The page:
One of the things that really struck me was how many of the displaced people were making their way through flooded streets with no shoes on. Many evacuees were wading through flooded streets barefoot, carrying the only pair of shoes that had with them. I assume that the thought process was to keep the shoes dry so they could put them back on when they got where they were going. That's only a guess. I didn't have a chance to ask them personally, and none of the reporters asked the question.
None of the shoeless crowd had any type of bug-out bag, luggage, or even a grocery sack with essentials in it. I never personally saw it on the news, but I read several reports of people foraging for food out of dumpsters. So, just so I understand, a lot of people's planning process for dealing with this natural disaster included wandering out into flooded streets shoeless, with no essential supplies, and foraging for food out of the trash, waiting around for the relief agencies to come help them out. That's terrific.
Seriously people, you don't have to spend $300,000 on a fortified retreat to be a prepper. Taking a few basic precautions, having a week's worth of food and water stored at your home, stockpiling a few basic tools, weapons, and equipment will make you more prepared for an emergency that a large portion of the population.
If you do have to evacuate your home, try wearing a solid pair of shoes when you're wading around the flooded streets. Who knows what kind of debris is under the water? Stepping on a jagged piece of concrete with no shoes on and lacerating your foot is a sure way to invite infection. When FEMA or the Red Cross is waiting around the corner in a Zodiac boat to float you to safety, you can get away with this sort of nonsense, but when there is no outside help coming, and you are in a long-term survival situation, an infected foot will can get you killed.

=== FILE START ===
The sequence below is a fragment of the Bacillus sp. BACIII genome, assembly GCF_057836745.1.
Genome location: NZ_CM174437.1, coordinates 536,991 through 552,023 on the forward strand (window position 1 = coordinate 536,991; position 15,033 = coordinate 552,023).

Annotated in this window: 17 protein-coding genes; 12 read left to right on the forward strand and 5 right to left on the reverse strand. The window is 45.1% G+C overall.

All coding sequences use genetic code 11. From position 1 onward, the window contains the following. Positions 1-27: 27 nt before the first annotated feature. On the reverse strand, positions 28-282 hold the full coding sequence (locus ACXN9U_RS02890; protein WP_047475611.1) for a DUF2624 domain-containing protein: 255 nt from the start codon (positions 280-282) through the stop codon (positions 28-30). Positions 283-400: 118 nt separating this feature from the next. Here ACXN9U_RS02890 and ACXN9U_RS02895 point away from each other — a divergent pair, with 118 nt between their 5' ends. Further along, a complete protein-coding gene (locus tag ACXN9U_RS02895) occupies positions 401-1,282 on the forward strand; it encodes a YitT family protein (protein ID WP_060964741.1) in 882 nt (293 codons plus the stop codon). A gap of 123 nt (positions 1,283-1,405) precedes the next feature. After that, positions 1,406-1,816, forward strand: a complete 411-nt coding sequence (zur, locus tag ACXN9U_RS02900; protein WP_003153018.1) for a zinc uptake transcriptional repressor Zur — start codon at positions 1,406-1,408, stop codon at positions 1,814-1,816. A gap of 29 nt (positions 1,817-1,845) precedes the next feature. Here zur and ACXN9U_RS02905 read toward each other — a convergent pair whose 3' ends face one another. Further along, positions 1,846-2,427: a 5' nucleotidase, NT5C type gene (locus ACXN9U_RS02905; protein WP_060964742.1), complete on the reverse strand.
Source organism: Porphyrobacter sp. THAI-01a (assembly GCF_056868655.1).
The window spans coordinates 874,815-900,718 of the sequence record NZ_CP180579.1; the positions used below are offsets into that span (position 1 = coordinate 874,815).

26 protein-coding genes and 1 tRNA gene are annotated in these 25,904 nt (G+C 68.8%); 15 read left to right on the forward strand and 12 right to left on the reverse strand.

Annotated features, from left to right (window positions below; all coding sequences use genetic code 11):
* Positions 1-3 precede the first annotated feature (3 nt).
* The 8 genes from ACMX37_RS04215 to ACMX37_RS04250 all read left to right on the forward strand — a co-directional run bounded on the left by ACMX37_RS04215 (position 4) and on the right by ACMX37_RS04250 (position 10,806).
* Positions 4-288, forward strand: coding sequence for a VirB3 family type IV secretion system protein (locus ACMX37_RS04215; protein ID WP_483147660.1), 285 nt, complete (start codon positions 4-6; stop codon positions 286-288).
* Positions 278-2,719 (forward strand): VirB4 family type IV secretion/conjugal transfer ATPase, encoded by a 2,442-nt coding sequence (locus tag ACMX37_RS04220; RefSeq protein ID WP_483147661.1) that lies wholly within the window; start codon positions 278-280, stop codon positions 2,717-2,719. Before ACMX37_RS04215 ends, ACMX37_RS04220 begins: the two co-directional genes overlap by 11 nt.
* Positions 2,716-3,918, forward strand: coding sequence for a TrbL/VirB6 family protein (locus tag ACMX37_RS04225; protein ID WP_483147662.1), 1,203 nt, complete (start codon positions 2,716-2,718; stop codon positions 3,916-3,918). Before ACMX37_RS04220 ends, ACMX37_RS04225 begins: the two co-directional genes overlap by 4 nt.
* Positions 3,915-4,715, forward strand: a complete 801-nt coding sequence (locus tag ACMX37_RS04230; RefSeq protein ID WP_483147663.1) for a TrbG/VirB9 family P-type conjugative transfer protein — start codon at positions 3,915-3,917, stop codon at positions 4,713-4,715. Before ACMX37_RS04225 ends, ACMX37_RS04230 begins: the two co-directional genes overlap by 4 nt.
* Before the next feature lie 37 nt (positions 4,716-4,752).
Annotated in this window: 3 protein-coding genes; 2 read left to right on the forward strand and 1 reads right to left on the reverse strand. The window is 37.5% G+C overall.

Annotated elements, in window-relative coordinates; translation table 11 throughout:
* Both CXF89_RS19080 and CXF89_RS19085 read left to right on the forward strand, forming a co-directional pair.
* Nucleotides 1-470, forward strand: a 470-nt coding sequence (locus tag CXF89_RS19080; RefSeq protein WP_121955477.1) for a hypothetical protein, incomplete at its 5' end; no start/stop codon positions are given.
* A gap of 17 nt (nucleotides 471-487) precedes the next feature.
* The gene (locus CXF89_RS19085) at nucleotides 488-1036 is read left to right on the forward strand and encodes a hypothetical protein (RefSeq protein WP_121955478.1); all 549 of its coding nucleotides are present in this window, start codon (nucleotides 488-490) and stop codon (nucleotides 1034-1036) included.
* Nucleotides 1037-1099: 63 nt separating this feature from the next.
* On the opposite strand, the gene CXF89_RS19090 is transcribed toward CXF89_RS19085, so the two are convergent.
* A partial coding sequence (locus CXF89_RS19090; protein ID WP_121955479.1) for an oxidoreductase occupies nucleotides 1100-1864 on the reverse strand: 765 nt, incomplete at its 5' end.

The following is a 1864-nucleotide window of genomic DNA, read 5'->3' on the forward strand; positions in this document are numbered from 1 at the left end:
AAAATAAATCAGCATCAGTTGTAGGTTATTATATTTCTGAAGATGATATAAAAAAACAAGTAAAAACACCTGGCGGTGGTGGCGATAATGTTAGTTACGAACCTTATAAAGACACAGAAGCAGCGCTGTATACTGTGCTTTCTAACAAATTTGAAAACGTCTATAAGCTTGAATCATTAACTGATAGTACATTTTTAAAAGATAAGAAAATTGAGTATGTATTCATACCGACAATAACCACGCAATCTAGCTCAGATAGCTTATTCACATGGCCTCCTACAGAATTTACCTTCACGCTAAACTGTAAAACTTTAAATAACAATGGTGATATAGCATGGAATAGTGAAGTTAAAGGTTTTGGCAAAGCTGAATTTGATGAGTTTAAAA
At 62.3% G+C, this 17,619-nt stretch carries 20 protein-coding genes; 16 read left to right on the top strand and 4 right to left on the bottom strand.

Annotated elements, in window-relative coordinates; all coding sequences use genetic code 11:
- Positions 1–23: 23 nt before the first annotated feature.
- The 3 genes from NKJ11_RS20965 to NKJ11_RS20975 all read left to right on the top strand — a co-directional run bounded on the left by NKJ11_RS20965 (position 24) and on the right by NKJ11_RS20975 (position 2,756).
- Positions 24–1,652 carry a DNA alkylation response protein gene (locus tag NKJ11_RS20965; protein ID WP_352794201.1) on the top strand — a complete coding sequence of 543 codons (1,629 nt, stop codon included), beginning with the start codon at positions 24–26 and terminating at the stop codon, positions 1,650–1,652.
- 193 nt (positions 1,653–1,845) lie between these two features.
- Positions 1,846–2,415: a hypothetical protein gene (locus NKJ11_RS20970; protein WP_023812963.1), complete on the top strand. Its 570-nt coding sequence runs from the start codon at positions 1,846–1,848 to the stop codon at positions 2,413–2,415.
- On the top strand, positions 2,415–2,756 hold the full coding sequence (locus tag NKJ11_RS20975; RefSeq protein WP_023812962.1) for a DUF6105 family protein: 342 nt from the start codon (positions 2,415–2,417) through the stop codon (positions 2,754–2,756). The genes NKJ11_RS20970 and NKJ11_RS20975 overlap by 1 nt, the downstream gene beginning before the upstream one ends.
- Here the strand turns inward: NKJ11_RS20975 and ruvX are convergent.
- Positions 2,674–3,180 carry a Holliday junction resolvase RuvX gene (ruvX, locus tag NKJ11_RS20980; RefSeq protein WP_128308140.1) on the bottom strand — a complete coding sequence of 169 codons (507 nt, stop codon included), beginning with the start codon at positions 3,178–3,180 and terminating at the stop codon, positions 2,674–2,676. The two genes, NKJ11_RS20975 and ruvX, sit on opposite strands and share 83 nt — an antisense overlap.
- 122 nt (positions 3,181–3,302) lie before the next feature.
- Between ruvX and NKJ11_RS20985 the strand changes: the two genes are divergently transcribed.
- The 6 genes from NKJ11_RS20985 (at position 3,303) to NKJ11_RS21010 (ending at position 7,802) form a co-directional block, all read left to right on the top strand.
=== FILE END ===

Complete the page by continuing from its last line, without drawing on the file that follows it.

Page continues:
Taking the time to put a toothbrush, personal hygiene kit, wallet, medication, extra glasses, a blanket, change of cloths, and extra shoes into a pillow case and taking your little bug-out bag with you will really pay off when you get to the shelter. If you want to get really high-speed, you can stock up on a little beef jerky and pork and beans, and then you can forgo eating out of the trash, unless that's really what you're in to.
Here's a link to a video that we made talking about the importance of having a few alternate sources of light available when the grid goes down. We made it Halloween night, after the trick or treaters had all come and gone, so I'm dressed up like a Zombie, but the information is still relevant. For a lot of us, the concept of having a few flashlights, extra batteries, bulbs, and candles on hand will seem pretty basic, but for the shoeless clueless crowd, this might seem like advanced stuff. Hope you enjoy.